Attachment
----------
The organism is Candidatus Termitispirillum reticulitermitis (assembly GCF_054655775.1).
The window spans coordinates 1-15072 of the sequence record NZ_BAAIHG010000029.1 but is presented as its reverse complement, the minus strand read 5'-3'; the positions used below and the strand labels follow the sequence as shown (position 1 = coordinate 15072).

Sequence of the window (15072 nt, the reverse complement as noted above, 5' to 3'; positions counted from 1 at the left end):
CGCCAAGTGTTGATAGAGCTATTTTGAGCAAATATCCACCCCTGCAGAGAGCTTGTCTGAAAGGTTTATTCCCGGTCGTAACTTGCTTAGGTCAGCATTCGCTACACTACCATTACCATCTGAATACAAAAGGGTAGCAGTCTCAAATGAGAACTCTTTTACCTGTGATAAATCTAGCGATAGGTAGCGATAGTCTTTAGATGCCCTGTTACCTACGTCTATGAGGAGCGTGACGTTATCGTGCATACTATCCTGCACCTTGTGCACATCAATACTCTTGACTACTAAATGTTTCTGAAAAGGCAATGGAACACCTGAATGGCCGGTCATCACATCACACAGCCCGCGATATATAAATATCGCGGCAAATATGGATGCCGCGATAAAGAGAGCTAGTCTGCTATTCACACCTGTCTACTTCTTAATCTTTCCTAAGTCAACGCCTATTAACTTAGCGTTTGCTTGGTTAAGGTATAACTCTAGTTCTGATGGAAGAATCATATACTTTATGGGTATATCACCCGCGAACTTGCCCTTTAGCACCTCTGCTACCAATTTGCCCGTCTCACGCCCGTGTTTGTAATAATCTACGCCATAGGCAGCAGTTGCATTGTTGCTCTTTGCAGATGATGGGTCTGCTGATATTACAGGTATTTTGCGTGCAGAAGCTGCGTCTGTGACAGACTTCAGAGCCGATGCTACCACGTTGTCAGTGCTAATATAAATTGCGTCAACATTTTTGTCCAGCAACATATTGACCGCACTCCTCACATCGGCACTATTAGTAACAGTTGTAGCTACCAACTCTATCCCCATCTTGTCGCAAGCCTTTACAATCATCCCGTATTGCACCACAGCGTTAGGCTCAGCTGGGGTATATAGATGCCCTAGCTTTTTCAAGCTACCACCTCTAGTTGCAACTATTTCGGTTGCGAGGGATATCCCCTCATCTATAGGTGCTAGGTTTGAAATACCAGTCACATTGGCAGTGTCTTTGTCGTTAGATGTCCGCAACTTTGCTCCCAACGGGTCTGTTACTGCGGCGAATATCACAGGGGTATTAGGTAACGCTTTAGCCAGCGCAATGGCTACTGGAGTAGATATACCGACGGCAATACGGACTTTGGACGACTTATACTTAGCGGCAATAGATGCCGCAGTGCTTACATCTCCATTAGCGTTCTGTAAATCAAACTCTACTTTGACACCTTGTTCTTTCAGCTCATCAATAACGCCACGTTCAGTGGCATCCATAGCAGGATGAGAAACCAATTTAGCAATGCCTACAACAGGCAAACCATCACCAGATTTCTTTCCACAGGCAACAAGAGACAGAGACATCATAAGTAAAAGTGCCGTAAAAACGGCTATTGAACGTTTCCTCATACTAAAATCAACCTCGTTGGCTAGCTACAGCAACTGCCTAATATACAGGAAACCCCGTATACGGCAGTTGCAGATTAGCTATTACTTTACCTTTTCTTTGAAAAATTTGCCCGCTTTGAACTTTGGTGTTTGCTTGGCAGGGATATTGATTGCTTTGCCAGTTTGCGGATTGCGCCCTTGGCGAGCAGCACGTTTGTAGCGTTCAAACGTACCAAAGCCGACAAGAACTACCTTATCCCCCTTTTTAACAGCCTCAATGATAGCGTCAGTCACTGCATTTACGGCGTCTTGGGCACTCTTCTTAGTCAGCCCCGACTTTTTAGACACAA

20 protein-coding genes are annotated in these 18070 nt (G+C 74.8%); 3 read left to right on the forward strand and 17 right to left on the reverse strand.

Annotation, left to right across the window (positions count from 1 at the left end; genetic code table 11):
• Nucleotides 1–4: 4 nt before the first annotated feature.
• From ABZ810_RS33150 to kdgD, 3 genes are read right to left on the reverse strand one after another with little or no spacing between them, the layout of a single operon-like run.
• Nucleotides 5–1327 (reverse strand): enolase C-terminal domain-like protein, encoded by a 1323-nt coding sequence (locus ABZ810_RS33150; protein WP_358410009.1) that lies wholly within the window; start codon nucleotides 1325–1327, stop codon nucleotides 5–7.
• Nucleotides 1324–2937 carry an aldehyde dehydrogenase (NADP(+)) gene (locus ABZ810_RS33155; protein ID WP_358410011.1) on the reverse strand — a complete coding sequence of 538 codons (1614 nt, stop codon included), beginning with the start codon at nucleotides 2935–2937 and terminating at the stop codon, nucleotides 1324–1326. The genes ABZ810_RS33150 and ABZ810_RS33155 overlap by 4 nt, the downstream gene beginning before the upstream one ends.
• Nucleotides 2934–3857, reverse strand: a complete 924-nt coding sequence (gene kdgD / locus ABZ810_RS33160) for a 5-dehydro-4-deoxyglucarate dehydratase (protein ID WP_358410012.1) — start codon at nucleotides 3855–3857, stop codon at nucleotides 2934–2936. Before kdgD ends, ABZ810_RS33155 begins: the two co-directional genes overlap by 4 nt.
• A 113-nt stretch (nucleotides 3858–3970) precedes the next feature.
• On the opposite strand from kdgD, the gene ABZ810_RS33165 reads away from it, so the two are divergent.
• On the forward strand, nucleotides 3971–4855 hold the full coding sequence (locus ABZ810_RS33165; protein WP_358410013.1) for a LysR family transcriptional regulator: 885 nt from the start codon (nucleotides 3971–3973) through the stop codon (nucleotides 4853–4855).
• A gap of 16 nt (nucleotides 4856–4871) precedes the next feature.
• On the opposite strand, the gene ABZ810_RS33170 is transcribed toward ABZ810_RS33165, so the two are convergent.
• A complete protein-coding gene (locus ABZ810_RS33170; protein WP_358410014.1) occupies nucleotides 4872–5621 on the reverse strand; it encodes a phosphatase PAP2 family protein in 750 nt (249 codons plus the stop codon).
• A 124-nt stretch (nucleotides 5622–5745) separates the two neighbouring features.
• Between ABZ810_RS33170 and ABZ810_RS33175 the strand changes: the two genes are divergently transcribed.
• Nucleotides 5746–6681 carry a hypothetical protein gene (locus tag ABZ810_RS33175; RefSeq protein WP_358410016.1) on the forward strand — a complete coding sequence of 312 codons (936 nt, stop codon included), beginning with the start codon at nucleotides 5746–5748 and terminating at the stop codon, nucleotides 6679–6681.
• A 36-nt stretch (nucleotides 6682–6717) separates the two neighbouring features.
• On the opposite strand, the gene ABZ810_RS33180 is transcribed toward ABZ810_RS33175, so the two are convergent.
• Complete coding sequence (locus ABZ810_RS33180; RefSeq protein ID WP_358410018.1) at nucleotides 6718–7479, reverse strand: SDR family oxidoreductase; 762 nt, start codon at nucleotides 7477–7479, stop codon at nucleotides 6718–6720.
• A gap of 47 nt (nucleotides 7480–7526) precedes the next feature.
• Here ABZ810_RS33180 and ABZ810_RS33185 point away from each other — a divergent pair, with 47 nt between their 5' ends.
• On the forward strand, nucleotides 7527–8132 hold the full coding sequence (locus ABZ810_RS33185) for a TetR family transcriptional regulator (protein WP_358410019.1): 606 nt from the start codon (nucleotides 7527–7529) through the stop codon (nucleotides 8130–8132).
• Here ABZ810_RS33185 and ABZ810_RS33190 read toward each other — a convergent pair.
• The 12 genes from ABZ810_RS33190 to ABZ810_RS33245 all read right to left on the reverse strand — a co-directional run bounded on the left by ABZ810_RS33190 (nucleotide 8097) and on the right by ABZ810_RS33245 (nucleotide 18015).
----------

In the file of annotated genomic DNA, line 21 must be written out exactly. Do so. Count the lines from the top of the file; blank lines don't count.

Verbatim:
• A 36-nt stretch (nucleotides 6682–6717) separates the two neighbouring features.